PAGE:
Roberto Clemente is a former MLB player who played for the Pittsburgh Pirates during his professional career. At the peak of his career, he became a 15-time All-Star, a four-time National League batting champion, a two-time World Series champion, and the 1971 World Series MVP.
His success on the field saw him inducted into the Hall of Fame. He became the second player to have the mandatory five-year waiting period waived to get into the Hall of Fame when he was elected on March 20, 1973. This was months after his tragic death.
This made him the first Caribbean and Latin-American MLB player to be inducted into the Hall of Fame after playing 18 seasons in the pros, according to TMZ. He had a career batting average of .317 and amassed 3,000 hits, 240 home runs, 1,305 RBI, and 83 steals during his career.
Today, the bat used by MLB Hall Of Fame outfielder is about to be auctioned off and could net over $250,000. According to TMZ Sports, the Hillerich & Bradsby signature model U1 bat that Clemente swung during the 1971 season will hit Heritage Auctions in February this year.
What is more, the platform added that the 36-inch, 35.5-ounce relic has been photo-matched and it’s also been autographed by Clemente himself. “To my friend Carey, Best Wishes Always, Roberto Clemente,” the inscription on the bat read. Also, it has the No. 21 written on the knob.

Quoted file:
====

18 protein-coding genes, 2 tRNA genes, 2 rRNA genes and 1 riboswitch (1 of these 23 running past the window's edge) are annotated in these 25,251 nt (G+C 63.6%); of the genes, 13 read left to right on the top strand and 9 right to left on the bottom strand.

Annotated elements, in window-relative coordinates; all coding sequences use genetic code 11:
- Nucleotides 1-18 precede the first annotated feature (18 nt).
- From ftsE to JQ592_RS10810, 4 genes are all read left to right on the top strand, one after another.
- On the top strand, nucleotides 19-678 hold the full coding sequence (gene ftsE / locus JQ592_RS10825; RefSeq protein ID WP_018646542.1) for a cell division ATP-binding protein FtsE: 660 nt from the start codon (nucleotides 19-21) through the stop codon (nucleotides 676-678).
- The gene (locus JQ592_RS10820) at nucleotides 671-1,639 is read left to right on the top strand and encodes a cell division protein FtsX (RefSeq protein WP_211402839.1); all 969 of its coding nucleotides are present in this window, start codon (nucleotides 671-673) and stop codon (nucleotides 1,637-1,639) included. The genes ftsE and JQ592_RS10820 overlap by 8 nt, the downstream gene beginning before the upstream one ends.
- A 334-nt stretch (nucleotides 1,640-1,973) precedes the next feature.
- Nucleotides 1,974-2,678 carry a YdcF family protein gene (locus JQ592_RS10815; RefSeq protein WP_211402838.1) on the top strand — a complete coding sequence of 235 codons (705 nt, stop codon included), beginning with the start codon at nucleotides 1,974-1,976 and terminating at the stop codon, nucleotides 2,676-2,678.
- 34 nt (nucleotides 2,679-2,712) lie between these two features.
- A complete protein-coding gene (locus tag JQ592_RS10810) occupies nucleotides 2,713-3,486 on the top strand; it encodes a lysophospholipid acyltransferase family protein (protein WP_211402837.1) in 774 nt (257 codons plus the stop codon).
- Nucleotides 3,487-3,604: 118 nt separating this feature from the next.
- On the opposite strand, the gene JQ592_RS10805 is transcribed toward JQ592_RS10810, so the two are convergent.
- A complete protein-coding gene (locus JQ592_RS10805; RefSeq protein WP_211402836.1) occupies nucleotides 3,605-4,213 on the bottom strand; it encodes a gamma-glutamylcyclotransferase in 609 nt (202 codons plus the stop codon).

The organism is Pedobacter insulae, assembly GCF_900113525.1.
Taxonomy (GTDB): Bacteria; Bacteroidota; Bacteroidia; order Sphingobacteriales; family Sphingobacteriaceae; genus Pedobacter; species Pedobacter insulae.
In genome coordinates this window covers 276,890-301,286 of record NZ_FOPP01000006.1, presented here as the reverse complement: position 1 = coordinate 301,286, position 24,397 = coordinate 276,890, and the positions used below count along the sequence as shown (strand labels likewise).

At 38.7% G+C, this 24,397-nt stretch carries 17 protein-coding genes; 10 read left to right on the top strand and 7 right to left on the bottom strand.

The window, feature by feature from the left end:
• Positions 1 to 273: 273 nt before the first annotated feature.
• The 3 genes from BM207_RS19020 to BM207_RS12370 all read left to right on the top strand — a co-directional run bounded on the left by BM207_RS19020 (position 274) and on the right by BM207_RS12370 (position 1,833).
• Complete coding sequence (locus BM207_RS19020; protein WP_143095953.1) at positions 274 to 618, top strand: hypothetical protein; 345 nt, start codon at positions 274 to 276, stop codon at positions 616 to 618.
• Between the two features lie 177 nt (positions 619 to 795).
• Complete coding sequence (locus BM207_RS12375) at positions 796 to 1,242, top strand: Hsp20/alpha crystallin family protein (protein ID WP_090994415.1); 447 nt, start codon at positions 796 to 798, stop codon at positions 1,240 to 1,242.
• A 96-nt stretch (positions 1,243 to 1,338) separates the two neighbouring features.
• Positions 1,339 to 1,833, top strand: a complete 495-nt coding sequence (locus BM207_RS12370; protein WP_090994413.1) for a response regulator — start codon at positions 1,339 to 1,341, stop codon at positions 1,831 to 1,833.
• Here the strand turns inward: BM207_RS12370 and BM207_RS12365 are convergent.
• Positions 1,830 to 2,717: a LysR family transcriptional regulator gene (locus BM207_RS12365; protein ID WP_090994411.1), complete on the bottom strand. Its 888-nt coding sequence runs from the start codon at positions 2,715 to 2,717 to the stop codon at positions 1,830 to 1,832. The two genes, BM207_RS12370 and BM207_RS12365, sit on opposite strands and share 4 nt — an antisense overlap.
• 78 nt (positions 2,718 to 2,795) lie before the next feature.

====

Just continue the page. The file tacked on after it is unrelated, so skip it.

Clemente was born on August 18, 1934, in Carolina, Puerto Rico. He died in a tragic plane crash on December 31, 1972, while doing humanitarian work to help victims of an earthquake in Nicaragua. He was reportedly transporting relief supplies to Nicaragua made him a symbol of solidarity and generosity.
The youngest of seven siblings found his love for baseball playing in the neighborhoods of Carolina, Puerto Rico, until he joined Puerto Rico’s Amateur League as a teenager.
“The Brooklyn Dodgers signed Clemente as an amateur free agent prior to the 1952 season, but the Pittsburgh Pirates selected Clemente in the Rule 5 draft following the 1954 season after the Dodgers tried to hide Clemente on a minor league roster,” according to baseball hall.org.